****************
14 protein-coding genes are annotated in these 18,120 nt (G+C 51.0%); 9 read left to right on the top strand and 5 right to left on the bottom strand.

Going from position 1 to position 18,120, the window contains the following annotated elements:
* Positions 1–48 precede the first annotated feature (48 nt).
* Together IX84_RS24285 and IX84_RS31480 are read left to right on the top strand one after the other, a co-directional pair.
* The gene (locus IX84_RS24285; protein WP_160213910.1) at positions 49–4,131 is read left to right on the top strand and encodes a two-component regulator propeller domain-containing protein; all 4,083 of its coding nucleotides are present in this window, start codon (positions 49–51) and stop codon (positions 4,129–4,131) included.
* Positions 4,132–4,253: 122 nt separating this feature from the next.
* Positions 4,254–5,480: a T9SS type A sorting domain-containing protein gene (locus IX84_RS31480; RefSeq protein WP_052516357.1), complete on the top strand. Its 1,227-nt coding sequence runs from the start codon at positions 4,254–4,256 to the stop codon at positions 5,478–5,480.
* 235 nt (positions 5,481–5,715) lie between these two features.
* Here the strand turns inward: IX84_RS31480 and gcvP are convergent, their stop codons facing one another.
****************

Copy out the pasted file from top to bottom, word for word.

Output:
14 protein-coding genes are annotated in these 18,120 nt (G+C 51.0%); 9 read left to right on the top strand and 5 right to left on the bottom strand.

Going from position 1 to position 18,120, the window contains the following annotated elements:
* Positions 1–48 precede the first annotated feature (48 nt).
* Together IX84_RS24285 and IX84_RS31480 are read left to right on the top strand one after the other, a co-directional pair.
* The gene (locus IX84_RS24285; protein WP_160213910.1) at positions 49–4,131 is read left to right on the top strand and encodes a two-component regulator propeller domain-containing protein; all 4,083 of its coding nucleotides are present in this window, start codon (positions 49–51) and stop codon (positions 4,129–4,131) included.
* Positions 4,132–4,253: 122 nt separating this feature from the next.
* Positions 4,254–5,480: a T9SS type A sorting domain-containing protein gene (locus IX84_RS31480; RefSeq protein WP_052516357.1), complete on the top strand. Its 1,227-nt coding sequence runs from the start codon at positions 4,254–4,256 to the stop codon at positions 5,478–5,480.
* 235 nt (positions 5,481–5,715) lie between these two features.
* Here the strand turns inward: IX84_RS31480 and gcvP are convergent, their stop codons facing one another.